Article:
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I need more power!

Man, sometimes blogging is hard. I meant to get this out earlier in the week, but better late than never, right?

When I was out at SQL Rally a couple weeks ago, I went to Argenis Fernandez(b|t) and Robert Smith’s(b|t) pre-con for SQL Server best practices. It was a good session, with lots of interesting discussion on ways to configure your environments for SQL. One gotcha we talked about was SQL 2008’s annoying power plans and how they get set to Balanced by default. Now, I get what Microsoft is trying to do with these plans, but defaulting to Balanced on servers? Really? Let’s use some common sense.

Anyway, before I get on a rant (don’t worry, I’ve got a couple of those in store for later blog posts), the question that popped into my mind when we started talking about this was how to do it on Server Core. Changing the plans on your standard Windows installs is easy, you just browse into Power Plans (click your start and type “power plans” in the search box). What about when we have no GUI? Do we panic? Of course not, because we have the command line!

Some quick Googling provided me with two items. One is powercfg, a command line utility that Microsoft has provided to allow us to edit these plans. It’s handy, but a little confusing, especially because the power plans use GUIDs for management and that adds a whole new level of trickiness. So, the second Google nugget to appear was this handy script from Aaron Saikovski, where he wraps powercfg in some Powershell to give us more graceful management. Here it is with some editing/tweaking from me for use:

function Set-PowerPlan(
    [ValidateSet("High performance", "Balanced", "Power Saver")] [string]$PreferredPlan)
	$currplan = powercfg -getactivescheme
	Write-Host "Current plan is $currplan.substring($currplan.Indexof('{')) [$(Get-Date)]"

    Write-Host "Setting Powerplan to $PreferredPlan"
    $guid = (Get-WmiObject -Class win32_powerplan -Namespace root\cimv2\power -Filter "ElementName='$PreferredPlan'").InstanceID.tostring()
    $regex = [regex]"{(.*?)}$"
    $newpowerVal = $regex.Match($guid).groups[1].value

    #Set the powerplan
    powercfg -S  $newpowerVal

	$currplan = powercfg -getactivescheme
	Write-Host "Current plan is $currplan.substring($currplan.Indexof('{')) [$(Get-Date)]"

#set Preferred powerplan
Set-PowerPlan $args[0]

Save the script and call it with whatever plan you want as the argument, or put it in your profile and call it as a function. Technically, you can use this to set the power plan to any of the default options, but my main use of it is to set the plan to High Performance for my Core servers.

UPDATE: Kendall Van Dyke (b|t) provides a handy way to update the plan using the WMI. I’ve not used it much, but I’ll definitely play around with it. In general, I think you could go either way for managing your powersettings.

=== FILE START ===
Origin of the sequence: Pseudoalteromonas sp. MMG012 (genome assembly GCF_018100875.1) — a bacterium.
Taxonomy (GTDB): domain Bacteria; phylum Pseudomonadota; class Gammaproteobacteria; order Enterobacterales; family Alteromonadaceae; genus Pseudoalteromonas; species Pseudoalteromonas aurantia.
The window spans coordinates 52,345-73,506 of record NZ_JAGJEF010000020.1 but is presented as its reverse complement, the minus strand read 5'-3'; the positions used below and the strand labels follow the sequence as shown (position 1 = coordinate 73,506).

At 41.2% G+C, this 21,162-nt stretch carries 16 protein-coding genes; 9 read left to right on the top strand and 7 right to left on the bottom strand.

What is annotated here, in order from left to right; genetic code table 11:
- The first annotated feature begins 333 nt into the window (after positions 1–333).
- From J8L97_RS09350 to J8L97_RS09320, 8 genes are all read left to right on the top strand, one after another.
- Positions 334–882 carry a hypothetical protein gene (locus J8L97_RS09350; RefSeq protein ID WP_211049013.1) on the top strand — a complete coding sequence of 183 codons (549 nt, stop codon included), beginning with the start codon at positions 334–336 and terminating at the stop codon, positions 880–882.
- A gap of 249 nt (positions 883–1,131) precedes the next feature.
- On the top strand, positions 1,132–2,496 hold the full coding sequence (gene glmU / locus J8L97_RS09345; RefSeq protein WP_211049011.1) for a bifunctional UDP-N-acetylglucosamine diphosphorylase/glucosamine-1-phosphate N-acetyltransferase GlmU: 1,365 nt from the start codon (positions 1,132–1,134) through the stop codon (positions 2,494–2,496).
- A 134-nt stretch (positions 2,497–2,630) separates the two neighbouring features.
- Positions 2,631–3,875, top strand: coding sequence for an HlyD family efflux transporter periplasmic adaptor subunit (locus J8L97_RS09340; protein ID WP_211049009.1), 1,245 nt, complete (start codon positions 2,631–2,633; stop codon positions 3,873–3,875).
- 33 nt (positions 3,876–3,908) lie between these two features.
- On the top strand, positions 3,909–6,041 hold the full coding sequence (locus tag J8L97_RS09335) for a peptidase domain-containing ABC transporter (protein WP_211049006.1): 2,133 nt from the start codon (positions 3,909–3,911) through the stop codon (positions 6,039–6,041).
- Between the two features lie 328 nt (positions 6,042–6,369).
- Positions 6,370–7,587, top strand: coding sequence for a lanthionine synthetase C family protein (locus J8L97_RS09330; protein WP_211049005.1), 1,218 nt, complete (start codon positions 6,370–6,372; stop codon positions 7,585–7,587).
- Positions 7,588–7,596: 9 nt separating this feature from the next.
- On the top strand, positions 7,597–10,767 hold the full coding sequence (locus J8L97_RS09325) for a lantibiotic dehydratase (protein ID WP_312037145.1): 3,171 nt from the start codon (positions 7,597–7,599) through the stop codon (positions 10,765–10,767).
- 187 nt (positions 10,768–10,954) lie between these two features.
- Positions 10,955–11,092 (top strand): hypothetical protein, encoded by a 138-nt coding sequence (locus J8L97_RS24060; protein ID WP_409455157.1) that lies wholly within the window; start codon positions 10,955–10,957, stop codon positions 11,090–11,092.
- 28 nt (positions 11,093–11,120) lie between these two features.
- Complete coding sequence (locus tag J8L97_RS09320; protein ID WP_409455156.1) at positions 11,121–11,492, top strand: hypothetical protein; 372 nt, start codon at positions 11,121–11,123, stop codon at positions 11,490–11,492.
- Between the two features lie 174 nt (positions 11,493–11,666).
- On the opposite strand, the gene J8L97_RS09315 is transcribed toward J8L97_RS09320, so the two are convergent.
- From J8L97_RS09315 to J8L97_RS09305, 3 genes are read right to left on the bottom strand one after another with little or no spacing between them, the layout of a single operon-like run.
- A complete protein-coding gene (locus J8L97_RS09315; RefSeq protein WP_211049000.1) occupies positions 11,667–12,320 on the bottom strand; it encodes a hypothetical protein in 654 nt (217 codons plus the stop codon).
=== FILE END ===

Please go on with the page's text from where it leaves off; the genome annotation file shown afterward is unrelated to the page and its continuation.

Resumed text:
Get-WmiObject -Class win32_powerplan -Namespace root\cimv2\power | ? { $_.ElementName -ieq 'high performance' } | % { $_.Activate() }


  1. Have you tried calling the Activate() method on the WMI object? It would look something like this:

    Get-WmiObject -Class win32_powerplan -Namespace root\cimv2\power | ? { $_.ElementName -ieq 'high performance' } | % { $_.Activate() }

    You could even throw the -computername parameter in there to set the power plan on another machine (assuming you have the proper rights).

    1. Mike Fal says:

      This is why I love the SQL community. I’ll be honest, that method didn’t come up in my searches. I’m a big fan of using the WMI, but it can be a little mysterious. Many things are not documented very well within there. I think the advantage of using powercfg is that your interface for changes is a well documented utility, but I could really go either way. I’ll have to play with the WMI method for a better understanding of it.

  2. Shaun says:

    Another option, if your company utilizes Windows policies, is to have your Windows admin set this preference as part of your policy settings so all your SQL Servers (or even all your severs period) get set to High Performance. This has the added advantage of configuring any new servers that come online too.

    1. Mike Fal says:

      Overall, I would prefer using policies to manage this, because it’s one configuration point. However, there’s a lot of times these settings get overlooked for one reason or another. Also, the DBAs may not have access to these policies (I know I don’t). In those events, it’s good to know what your options are for managing things.

  3. Jeff Sherard says:

    “What about when we have no GUI? Do we panic? Of course not, because we have the command line!”

    I would panic :-)

    CLI GUY to the rescue – that could be your super hero persona.

  4. […] I need more power! – Mike Fal (Blog|Twitter) […]

  5. […] Setting your SQL Server Power Plan to High Performance is ALWAYS a good idea, regardless of version, or cluster, or anything. I discovered this little gem from a blog comment. Please read the comment from Kendal Van Dyke on this blog. […]

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